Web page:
My Thoughts Are Silent / Moi dumky tykhi






Toy Pictures


104 min


Antonio Lukich


Antonio Lukich, Valeriia Kalchenko


Illia Yehorov


Andrii Lidahovskyi, Irma Vitovska, Maksym Burlaka, Serhii Volosovets, Iryna Verenych-Ostrovska, Hanna Harnyk, Taras Hrynchak, Dmytro Hromov

Vadym leaves the Zakarpattia region and moves to Kyiv, the capital of Ukraine, to build a career as a sound engineer. But what he really wants is to make a lot of money and emigrate to Canada. To make his dream a possibility, the “eternal kid” Vadym gets a freelancing gig to record the voices of rare Ukrainian animals for the video game “Noah’s Ark,” developed by a client from the Ukrainian diaspora. A journey through the wilderness of his homeland near the Hungarian border turns into an examination of his relationship with his native land and, unexpectedly, with someone he is closest to: his energetic, temperamental mother, who joins him on his journey.

Antonio Lukich, a graduate of Karpenko-Karyi Kyiv University, based his first full-length comedy on real life events. It all started after a chat with a friend who had been chasing various animals in the Cherkasy region with a microphone trying to record their sounds. The concept gradually expanded through a series of sketch scenes in the spirit of modern American cringe comedy. However, the director was also influenced by Twin Peaks by David Lynch, the works of Jim Jarmusch, and Soviet “cinema education”. This film ended up being the debut for almost the entire film crew, including the lead actor, Andrii Lidahovskyi. The only well-known name in the film at the time of its making was Irma Vitovska. The movie became an overnight success and was highly praised by critics, collecting a generous harvest of awards from Ukrainian film festivals. The film became a rising star in the young sky of Ukrainian “indie” films (as per the film’s style, not the economic model) and exploded like a supernova.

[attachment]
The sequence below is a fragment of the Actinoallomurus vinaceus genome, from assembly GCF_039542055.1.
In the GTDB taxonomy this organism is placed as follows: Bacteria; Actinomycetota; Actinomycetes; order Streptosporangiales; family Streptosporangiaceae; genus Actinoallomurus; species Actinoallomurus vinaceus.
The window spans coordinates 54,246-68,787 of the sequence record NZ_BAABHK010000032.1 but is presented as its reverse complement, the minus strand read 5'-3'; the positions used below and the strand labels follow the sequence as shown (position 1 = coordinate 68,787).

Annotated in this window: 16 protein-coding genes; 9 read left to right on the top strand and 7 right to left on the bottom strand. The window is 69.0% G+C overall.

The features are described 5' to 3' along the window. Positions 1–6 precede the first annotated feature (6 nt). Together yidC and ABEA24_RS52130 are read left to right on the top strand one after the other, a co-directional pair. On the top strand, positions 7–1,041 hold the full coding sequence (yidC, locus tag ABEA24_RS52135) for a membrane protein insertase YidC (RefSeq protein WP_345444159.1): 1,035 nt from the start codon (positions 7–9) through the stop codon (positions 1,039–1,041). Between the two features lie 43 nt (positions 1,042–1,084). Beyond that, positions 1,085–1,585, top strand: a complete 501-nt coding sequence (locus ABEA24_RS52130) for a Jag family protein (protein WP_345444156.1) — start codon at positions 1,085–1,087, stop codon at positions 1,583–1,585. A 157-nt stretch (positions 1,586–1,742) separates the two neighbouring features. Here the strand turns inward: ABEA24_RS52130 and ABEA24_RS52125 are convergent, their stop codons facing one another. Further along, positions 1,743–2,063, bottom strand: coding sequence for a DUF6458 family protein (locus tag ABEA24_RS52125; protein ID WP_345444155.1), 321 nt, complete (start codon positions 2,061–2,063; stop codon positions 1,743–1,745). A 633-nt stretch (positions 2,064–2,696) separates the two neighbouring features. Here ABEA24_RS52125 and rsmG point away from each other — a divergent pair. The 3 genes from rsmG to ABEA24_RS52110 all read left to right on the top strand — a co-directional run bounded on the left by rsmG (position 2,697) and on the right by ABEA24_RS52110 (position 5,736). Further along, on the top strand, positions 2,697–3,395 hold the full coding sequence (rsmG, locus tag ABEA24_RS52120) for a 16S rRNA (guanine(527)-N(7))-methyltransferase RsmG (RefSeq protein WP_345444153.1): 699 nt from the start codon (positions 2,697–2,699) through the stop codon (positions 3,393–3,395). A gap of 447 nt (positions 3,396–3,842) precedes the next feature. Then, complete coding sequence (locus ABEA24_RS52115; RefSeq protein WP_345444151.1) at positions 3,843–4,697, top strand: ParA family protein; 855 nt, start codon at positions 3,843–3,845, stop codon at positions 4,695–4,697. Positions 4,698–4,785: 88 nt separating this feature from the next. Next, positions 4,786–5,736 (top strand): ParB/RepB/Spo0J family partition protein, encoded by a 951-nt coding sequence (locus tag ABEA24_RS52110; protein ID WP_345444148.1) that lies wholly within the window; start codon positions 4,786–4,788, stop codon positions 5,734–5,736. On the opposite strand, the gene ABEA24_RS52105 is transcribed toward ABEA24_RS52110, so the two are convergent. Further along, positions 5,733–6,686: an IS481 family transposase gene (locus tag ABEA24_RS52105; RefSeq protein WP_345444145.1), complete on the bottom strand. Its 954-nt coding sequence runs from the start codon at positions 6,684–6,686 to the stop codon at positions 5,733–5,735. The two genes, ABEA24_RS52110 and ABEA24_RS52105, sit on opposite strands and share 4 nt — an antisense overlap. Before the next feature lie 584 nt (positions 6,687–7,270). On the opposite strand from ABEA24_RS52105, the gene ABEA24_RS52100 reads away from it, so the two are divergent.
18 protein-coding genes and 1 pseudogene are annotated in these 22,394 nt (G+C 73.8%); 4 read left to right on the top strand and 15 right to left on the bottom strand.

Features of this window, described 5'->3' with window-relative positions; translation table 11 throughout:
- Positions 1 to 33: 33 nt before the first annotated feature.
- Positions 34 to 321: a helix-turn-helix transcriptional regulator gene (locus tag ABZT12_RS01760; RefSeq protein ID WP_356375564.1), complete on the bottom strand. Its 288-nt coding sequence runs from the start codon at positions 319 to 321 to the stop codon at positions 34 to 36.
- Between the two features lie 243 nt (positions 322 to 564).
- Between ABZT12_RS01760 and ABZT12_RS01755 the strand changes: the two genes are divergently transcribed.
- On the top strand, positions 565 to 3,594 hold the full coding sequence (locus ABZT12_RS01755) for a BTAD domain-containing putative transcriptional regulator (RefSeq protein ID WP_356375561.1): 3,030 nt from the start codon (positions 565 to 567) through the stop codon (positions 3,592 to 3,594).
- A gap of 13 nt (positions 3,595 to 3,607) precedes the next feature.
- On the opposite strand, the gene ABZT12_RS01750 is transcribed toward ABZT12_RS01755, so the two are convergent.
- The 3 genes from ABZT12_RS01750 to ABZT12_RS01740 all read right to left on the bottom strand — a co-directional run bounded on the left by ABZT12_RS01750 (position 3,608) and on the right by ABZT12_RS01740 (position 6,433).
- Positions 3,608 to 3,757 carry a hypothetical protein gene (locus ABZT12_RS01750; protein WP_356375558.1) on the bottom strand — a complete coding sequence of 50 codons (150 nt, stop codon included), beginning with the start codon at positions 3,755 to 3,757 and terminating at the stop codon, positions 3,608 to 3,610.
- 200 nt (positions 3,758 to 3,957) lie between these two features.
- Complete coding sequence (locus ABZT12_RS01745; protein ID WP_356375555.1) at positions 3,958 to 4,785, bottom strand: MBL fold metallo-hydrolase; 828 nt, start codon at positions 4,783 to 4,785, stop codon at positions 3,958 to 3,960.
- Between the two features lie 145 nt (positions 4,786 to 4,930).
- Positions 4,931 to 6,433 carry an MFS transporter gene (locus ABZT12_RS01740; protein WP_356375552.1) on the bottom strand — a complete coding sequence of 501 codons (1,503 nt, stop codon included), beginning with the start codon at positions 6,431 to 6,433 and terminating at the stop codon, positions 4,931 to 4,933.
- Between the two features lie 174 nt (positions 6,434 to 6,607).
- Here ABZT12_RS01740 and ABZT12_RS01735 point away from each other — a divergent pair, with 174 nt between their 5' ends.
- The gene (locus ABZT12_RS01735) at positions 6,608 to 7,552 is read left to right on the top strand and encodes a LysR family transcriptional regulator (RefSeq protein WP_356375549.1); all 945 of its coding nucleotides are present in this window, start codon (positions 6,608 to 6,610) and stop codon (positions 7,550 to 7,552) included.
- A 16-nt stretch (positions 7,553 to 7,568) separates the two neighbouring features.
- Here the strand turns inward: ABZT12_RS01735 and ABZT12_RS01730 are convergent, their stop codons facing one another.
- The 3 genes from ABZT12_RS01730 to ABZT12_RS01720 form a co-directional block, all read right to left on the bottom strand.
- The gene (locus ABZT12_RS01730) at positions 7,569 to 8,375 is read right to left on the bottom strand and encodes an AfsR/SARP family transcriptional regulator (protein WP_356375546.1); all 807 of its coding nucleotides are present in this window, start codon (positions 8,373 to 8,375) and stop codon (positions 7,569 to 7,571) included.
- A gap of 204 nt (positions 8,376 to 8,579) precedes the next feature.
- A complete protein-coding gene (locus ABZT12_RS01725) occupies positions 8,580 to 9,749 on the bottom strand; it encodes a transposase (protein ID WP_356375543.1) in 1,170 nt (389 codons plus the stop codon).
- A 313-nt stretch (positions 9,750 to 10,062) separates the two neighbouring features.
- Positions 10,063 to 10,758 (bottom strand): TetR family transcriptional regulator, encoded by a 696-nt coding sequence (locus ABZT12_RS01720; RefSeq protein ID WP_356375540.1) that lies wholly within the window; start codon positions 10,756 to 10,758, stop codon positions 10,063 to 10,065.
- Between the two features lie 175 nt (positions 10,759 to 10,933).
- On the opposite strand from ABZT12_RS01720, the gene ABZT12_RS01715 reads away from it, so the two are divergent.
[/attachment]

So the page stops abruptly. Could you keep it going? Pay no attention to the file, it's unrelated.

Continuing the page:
Not shying away from the populism inherent in Ukrainian “spectator” cinema, Lukich bet on a new target audience — people like himself — freelancers, dreamers, “losers” from the creative class, and internal migrants. This is perhaps the first film of Ukrainian cinema in the 2010s that quickly gained an audience due to word of mouth and turned into a well known example of domestic pop culture that avoids becoming the “embarrassing kind.” This light and witty movie has already gone down in the history of Ukrainian cinema as an imprint of the cultural codes of the next “lost generation.” And Irma Vitovska’s amazing performance in the main female role will probably be included in all textbooks: primarily thanks to the actress, the film was able to claim the status as the Long Farewells of the smartphone era.